Pore-to-regional-scale Integrated Characterization Workflow for Unconventional Gas Shales
Published:January 01, 2012
Roger M. Slatt, Paul R. Philp, Younane Abousleiman, Prerna Singh, Roderick Perez, Romina Portas, Kurt J. Marfurt, Steven Madrid-Arroyo, Neal O’Brien, Eric Eslinger, Elizabeth T. Baruch, 2012. "Pore-to-regional-scale Integrated Characterization Workflow for Unconventional Gas Shales", Shale Reservoirs—Giant Resources for the 21st Century, J. A. Breyer
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Based on recent studies of Barnett and Woodford gas shales in Texas and Oklahoma, a systematic characterization workflow has been developed that incorporates lithostratigraphy and sequence stratigraphy, geochemistry, petrophysics, geomechanics, well log, and three-dimensional (3-D) seismic analysis. The workflow encompasses a variety of analytical techniques at a variety of geologic scales. It is designed as an aid in identifying the potentially best reservoir, source, and seal facies for targeted horizontal drilling. Not all of the techniques discussed in this chapter have yet been perfected, and cautionary notes are provided where appropriate.
Rock characterization includes (1) lithofacies identification from core based on fabric and mineralogic analyses (and chemical if possible); (2) scanning electron microscopy to identify nanofabric and microfabric, potential gas migration pathways, and porosity types/distribution; (3) determination of lithofacies stacking patterns; (4) geochemical analysis for source rock potential and for paleoenvironmental indicators; and (5) geomechanical properties for determining the fracture potential of lithofacies.
Well-log characterization includes (1) core-to-log calibration that is particularly critical with these finely laminated rocks; (2) calibration of lithofacies and lithofacies stacking patterns to well-log motifs (referred to as gamma-ray patterns or GRPs in this chapter); (3) identification and regional to local mapping of lithofacies and GRPs from uncored vertical wells; (4) relating lithofacies to petrophysical, geochemical, and geomechanical properties and mapping these properties.
Three-dimensional seismic characterization includes (1) structural and stratigraphic mapping using seismic attributes, (2) calibrating seismic characteristics to lithofacies and GRPs for seismic mapping purposes, and (3) determining and mapping petrophysical properties using seismic inversion modeling.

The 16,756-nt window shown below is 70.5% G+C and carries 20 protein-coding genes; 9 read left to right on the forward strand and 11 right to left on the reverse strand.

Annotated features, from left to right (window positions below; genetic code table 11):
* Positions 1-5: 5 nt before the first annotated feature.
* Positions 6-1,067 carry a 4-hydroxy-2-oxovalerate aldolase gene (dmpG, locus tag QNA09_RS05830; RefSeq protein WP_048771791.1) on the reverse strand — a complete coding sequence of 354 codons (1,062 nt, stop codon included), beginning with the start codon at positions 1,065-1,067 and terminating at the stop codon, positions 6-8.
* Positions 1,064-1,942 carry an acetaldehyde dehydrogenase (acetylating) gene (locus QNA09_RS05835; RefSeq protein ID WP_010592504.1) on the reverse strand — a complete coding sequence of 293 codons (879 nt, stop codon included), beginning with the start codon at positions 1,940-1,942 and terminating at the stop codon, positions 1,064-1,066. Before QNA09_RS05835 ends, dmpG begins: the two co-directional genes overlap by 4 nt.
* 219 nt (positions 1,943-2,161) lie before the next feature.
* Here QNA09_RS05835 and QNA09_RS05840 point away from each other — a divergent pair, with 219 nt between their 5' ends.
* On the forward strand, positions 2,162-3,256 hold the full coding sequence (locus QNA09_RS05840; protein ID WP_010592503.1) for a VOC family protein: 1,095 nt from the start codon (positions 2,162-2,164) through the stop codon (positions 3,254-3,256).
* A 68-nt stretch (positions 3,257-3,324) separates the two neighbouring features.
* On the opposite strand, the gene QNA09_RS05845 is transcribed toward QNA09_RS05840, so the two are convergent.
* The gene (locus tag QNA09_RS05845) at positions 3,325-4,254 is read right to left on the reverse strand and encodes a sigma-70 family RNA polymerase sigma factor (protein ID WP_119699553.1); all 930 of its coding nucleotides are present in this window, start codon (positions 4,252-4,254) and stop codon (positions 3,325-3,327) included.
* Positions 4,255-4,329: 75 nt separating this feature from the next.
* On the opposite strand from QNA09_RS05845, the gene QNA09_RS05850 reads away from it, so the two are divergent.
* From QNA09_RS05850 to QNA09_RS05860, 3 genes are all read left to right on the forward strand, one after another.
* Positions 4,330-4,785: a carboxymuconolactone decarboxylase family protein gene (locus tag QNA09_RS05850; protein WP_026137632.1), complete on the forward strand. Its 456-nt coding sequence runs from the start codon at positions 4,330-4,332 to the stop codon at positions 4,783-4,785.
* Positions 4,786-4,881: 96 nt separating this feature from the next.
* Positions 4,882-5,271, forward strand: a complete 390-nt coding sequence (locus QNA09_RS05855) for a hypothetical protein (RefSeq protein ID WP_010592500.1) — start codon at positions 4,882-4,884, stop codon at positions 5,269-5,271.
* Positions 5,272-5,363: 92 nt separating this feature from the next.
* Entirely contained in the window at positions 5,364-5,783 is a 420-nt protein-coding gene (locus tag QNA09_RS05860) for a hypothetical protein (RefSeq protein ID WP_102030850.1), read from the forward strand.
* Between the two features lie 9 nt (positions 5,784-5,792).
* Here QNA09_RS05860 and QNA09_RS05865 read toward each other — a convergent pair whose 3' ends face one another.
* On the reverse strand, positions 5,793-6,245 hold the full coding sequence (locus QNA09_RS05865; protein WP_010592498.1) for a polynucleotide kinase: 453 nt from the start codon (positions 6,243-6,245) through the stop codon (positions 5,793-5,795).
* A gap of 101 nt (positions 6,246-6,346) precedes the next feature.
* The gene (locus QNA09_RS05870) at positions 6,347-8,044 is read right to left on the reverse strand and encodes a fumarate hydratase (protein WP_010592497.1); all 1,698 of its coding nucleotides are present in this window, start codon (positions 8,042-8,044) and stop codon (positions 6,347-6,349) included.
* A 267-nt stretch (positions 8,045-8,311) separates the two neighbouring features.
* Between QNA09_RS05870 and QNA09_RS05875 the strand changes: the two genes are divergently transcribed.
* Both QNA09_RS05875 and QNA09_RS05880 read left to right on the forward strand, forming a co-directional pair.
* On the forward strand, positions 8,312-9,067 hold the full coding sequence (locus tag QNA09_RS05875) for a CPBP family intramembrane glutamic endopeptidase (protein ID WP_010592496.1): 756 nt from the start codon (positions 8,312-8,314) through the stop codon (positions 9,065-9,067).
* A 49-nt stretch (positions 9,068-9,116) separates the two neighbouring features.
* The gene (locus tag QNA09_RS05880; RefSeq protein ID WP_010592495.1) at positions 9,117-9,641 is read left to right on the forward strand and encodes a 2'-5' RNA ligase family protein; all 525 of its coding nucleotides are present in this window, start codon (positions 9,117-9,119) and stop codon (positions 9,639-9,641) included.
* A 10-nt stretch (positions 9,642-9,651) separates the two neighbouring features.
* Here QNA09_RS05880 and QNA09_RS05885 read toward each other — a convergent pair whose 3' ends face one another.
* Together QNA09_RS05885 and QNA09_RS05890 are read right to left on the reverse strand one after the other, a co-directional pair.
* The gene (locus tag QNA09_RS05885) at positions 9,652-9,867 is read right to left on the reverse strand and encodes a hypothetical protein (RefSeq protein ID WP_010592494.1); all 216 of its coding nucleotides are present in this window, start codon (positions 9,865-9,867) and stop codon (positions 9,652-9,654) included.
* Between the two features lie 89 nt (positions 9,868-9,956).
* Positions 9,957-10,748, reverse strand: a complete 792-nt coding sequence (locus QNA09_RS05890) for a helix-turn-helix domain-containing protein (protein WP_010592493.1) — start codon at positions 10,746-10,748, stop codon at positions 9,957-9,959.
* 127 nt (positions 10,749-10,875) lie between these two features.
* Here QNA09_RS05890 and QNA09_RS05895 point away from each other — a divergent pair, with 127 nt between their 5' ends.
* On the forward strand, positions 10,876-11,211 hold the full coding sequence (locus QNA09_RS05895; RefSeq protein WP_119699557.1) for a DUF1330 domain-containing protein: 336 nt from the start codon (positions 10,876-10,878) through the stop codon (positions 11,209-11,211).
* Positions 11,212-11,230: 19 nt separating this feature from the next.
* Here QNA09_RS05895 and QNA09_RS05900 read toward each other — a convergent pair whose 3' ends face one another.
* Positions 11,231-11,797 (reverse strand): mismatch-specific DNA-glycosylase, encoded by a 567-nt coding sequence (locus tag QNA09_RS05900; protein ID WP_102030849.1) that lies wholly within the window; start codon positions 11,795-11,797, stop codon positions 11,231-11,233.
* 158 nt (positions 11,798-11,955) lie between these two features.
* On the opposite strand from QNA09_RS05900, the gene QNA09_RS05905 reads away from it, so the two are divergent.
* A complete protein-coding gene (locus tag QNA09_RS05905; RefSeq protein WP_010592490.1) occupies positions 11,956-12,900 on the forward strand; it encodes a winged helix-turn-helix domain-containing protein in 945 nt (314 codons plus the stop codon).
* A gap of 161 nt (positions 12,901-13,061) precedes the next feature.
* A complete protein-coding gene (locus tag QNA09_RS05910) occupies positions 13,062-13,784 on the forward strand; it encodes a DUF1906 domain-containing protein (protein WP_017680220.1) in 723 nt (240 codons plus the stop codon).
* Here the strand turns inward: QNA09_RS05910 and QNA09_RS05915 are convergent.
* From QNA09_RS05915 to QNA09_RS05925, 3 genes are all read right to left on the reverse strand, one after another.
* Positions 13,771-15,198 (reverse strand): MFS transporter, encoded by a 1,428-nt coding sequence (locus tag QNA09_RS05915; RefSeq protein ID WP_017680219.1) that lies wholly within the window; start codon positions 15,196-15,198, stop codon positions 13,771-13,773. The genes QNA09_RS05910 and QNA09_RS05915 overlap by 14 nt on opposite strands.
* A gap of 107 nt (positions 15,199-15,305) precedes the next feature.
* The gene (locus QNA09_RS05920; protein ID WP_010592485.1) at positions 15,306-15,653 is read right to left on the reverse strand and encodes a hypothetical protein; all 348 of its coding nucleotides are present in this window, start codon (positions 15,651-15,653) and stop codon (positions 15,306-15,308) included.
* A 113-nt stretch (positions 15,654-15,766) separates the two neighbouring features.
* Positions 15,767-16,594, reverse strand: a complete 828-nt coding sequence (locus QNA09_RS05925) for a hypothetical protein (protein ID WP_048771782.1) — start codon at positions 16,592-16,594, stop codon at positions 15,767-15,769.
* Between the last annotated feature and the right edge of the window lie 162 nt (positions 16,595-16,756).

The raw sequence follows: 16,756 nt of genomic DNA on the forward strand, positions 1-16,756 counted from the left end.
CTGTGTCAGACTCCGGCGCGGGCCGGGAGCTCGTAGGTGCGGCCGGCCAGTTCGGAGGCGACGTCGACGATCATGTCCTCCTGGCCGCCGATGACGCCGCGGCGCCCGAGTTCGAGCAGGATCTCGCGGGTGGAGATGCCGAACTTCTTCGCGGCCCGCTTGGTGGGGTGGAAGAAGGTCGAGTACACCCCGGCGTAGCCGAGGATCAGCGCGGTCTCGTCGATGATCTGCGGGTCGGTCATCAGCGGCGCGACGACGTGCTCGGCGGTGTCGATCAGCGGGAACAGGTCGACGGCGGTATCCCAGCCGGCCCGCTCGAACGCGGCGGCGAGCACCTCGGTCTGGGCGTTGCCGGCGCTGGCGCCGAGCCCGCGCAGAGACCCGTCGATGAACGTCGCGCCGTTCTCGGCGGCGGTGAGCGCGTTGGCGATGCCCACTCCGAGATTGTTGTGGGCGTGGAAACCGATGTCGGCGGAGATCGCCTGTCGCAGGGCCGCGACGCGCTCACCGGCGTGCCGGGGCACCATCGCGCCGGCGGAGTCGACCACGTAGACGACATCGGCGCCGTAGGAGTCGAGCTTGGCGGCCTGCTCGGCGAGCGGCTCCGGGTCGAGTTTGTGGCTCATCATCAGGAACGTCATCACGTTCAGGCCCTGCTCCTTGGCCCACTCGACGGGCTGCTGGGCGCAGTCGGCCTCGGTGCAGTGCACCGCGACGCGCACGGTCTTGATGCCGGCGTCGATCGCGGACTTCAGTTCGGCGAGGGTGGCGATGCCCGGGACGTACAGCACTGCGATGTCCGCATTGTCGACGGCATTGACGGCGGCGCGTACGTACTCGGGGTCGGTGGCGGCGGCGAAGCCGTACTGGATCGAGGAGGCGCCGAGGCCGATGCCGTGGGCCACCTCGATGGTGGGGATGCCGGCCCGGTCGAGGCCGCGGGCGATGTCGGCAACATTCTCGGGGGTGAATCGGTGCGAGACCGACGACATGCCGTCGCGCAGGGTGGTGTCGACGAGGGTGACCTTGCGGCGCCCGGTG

Integrating these techniques into a 3-D geocellular model allows for documenting and understanding the fine-scale stratigraphy of shales and provides an aid to improved horizontal well placement. Although the workflow presented in this chapter was developed using only two productive gas shales, we consider it to be more generically applicable.
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Shale Reservoirs—Giant Resources for the 21st Century
In the early 1970s, most exploration geologists in the United States considered subeconomic or marginally economic petroleum resources such as coalbed methane, shale gas, and tight-gas sands as unconventional resources (Law and Curtis, 2002). Tax incentives and federally funded research beginning in the late 1970s helped make these resources economically viable in the last two decades of the 20th century. Economics aside, two important geologic attributes characterize most unconventional petroleum resources (Law and Curtis, 2002). Conventional petroleum systems are buoyancy-driven accumulations found in structural or stratigraphic traps, whereas most unconventional systems exist independent of a water column and are generally not found in structural or stratigraphic traps.
Shale reservoirs are not new. The first commercial hydrocarbon production in the United States was from a well drilled in 1821 in a shale gas reservoir. By 2000, more than 28,000 wells had been drilled in shale gas reservoirs. Rising gas prices and technological advancements in horizontal drilling and hydraulic fracturing associated with the development of the Barnett Shale led to a boom in shale gas development in the early years of the 21st century. Now the exploitation of shale reservoirs is turning to natural gas liquids, condensate, and oil. Far from being isotropic and homogeneous, as once naively envisioned, shale reservoirs are complexly layered accumulations of fine-grained sediment. Geologic variation on scales ranging from that of stratal architecture to that of lamination within individual beds must be understood in order to locate and exploid areas of higher production within shale reservoirs. Shale reservoirs remain largely geologic plays - notmerely lease plays or strictly engineering plays made possible by improvements in drilling and completion technology.